Sunday, August 27, 2000

Prayer vigil provides lift to Justin's adoptive parents




By Earnest Winston
The Cincinnati Enquirer

        COVINGTON — About 50 supporters of a Girard, Ohio, couple embroiled in a two-state custody battle over 3-year-old Justin offered encouragement through prayer and song during a candlelight vigil Saturday.

[photo] Rich and Cheryl Asente joined about 50 supports in a prayer vigil Saturday night.
(Associated Press photo)
| ZOOM |
        Supporters, who huddled in a circle and held candles under the dark sky, wore “Justice for Justin” T-shirts and were surrounded by posters, including one that read: “Cheryl and Rich: You are Not Alone.”

        They criticized Wednesday's Ohio Supreme Court ruling, which said the battle over Justin's custody should be decided in a Kentucky court. The Ohio ruling was seen as a victory for Justin's unmarried birth parents, who had fought to have the case decided by the Kentucky court system.

        Justin's adoptive parents, Rich and Cheryl Asente, who attended the evening vigil at Goebel Park, said the support was an emotional lift.

        “This hasn't been a real good week for us,” said Mrs. Asente, who along with her husband, read Scripture and thanked supporters at the vigil. “We've been kind of down with the Supreme Court ruling, but we need to pick ourselves up.

        “It's an emotional lift for us,” she said. “It helps us spiritually, but ultimately we're praying for wisdom for the people who will make decisions that will affect Justin's life.”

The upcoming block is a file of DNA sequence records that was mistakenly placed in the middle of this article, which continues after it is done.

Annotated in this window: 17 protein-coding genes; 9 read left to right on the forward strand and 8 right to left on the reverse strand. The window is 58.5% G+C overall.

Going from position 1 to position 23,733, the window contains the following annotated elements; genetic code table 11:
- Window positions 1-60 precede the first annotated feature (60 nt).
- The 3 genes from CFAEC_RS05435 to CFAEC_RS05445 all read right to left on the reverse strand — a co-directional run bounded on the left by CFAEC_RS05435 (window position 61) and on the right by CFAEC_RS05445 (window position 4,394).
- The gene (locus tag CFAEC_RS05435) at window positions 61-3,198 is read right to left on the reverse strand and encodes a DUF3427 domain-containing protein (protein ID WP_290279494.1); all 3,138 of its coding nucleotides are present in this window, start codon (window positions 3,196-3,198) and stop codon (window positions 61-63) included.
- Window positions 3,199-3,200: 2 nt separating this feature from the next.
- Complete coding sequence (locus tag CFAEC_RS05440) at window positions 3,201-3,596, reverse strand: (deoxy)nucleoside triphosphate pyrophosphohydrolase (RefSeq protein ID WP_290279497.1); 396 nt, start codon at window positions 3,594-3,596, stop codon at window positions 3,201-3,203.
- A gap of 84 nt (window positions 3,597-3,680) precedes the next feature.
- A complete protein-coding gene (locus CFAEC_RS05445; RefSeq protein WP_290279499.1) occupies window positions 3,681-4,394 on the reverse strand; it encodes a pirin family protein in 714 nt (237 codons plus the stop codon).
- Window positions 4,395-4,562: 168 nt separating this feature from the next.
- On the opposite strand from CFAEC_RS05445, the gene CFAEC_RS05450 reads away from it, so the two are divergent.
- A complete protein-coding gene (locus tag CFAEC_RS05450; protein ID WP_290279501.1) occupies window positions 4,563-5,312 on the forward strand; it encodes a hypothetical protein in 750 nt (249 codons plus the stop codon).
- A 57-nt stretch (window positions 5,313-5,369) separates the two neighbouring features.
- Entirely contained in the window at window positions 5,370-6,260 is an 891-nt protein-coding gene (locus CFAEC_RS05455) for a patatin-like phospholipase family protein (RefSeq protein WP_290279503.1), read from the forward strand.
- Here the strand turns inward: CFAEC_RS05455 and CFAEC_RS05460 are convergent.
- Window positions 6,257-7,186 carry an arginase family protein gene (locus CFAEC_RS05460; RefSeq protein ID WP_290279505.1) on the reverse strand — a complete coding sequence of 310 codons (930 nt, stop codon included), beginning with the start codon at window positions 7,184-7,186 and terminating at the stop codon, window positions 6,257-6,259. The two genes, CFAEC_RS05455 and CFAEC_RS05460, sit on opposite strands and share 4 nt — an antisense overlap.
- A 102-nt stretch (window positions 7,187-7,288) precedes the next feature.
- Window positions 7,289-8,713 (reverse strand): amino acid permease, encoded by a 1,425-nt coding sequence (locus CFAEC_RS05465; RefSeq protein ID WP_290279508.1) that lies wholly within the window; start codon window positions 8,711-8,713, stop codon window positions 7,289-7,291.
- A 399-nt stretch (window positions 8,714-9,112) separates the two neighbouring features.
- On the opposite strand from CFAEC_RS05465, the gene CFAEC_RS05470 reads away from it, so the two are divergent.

Victoria Nymberg of Mason, who helped organize the informal vigil, said many people she knows “feel that the interests of this little boy are not being taken into account.

        “We are here to show support for the Asente family and to make them feel that the people in Greater Cincinnati are very supportive of Justin's best interest. We are (also) here to pray for wisdom on the part of the people who are making the decisions about Justin,” Ms. Nymberg said.

        Mark and Shay Reis of Covington said they attended the vigil because they empathize with the Asentes. The couple have been raising Mrs. Reis' 9-year-old niece, and now her mother wants the girl returned to her.

        “I was adopted myself. I've got the best mom in the world,” Mrs. Reis said. “I wouldn't trade my adoptive mother for my birth (mother) ever.”

        The Ohio decision gives a Kentucky appellate court sole authority to decide whether Justin should stay with his brother and the Asentes in Girard or go back to his birth parents, Regina Moore and Jerry Dorning of Florence, with whom Justin is staying until today.

        The court battle over Justin began more than two years ago, when the Asentes tried to adopt the boy, as they had his 4-year-old biological brother, Joey. However, Ms. Moore and Mr. Dorning changed their minds during the adoption process, and sued to get Justin back.

        Among those expected to join the Asentes at Saturday's vigil were members of Hear My Voice, a national coalition of volunteer children's advocates and professionals.

        The Asentes are spending this weekend in Covington with Ann Abbott, who organized the vigil.

       

       



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